With the national economy faltering and the unemployment rolls rising every month, it’s tough for Americans not to become depressed and worried about their financial stability and economic future. However, those individuals who suffer from borderline personality disorder (BPD) may find themselves particularly demoralized by the current economic climate compared to most segments of the U.S. population.
Though individual therapy is the path that many people with BPD choose to follow, there is a program in New York City that specifically focuses on helping to boost the morale and confidence of those with BPD wishing to renter the workforce. This program is called The Connections Place (TCP), and is a job preparedness program uniquely developed for individuals who are suffering from BPD, or who have features of BPD. TCP teaches skills to overcome emotional issues related to working, as well as skills to improve vocational readiness for employment.
TCP was co-founded in 2006 by Beth Elliott, Ph.D., and Dale Terilli. “Many people with BPD who are not working find themselves demoralized, lacking structure and direction in their lives” says Elliott, Director of TCP, “and the longer that they remain off the vocational track, the harder it is for them to get back on. TCP provides a place where people with BPD can begin to overcome these emotional and vocational obstacles, and prepare to return to the workforce, ultimately leading the life that they want to live.”
Dale Terilli, Program Director, is a veteran of the mental health community having spent most of her career in outpatient mental health services at New York Presbyterian Hospital, Westchester, and Mt. Sinai Hospital, New York City. She heads up a team consisting of vocational coaches and runs the day-to-day operations of TCP. According to Terilli, one of the main aims of TCP is to give its clients hope. Hope not only for their future but hope that there can be recovery from BPD. She stresses that a major function of TCP is to bridge the gap between therapy and a fuller life.
The TCP program is the first of its kind in the U.S., according to the co-founders of TCP, as it is a job preparedness program specifically targeted to individuals with BPD. Some skills taught to overcome emotional barriers to working include increasing motivation to change, dealing with the stresses of the job application process, and handling interpersonal conflicts. Many of these skills are similar to those utilized in dialectical behavior therapy (DBT), a therapy that has been very effective with individuals suffering from BPD.
Vocational skills taught at TCP focus on interviewing, conducting job searches, writing resumes and cover letters, and finding meaningful work. Elements of the “choose-get-keep” approach to employment are used in this program, especially those that emphasize the importance of clients deciding what sort of work they would like to do based on their personal values. TCP also monitors the economy and helps identify many fields for clients that offer the most promising areas of employment in this difficult job market.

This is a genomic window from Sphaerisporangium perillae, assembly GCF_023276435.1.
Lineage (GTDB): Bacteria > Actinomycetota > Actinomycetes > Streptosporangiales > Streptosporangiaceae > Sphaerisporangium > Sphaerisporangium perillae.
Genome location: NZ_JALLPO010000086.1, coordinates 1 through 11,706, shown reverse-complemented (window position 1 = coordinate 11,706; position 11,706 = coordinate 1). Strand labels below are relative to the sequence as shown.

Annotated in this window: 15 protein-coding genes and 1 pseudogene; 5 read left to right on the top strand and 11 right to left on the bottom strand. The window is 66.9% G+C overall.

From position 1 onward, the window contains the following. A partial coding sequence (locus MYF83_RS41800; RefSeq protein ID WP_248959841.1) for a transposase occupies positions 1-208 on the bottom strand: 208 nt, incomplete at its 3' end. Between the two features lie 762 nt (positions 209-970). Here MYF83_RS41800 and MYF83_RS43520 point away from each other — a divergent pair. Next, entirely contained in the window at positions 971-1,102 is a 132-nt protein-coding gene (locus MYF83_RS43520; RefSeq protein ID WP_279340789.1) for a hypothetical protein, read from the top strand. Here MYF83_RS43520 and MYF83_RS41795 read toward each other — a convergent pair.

Since opening in December 2006 TCP has had over 75 clients. Many clients have moved on to jobs (paid and volunteer), or to school. Clients found work in copy-editing, legal services, marketing, public relations and pet care; others obtained work in settings including a bookstore, bakery, and hotel; while others have entered training programs, colleges, and started coursework for graduate school. In general, clients who have not started working have succeeded in taking some step toward working, such as writing their first resume (or improving their current resume), applying to jobs, and/or obtaining interviews. Furthermore, most clients have reported improvements in their lives such as decreased isolation, increased structure, greater social contacts, and feelings of increased productivity.
Overall, there appears to be a great need for vocational programs for individuals with BPD. Research indicates that more than 50% of these individuals have serious problems with employment. In addition, a recent NIH study found that the lifetime prevalence of BPD in the US population is 5.9%. Thus, there are a great number of individuals with BPD who need help dealing with obstacles related to working. The TCP program is a beginning step towards providing vocational services for individuals suffering from BPD – services which are even more important during difficult financial times.
Clinicians and individuals suffering from BPD interested in learning more about TCP may visit the TCP website at www.theconnectionsplace.org, and contact the center at 212-362-5545 or at firstname.lastname@example.org. To view a presentation on TCP by Dale Terilli, Program Director, go to http://web4.streamhoster.com/video4nea/Yale08/TCP-Terilli_files/fdeflt.htm. TCP is operated under the auspices of the National Education Alliance for Borderline Personality Disorder (www.neabpd.org).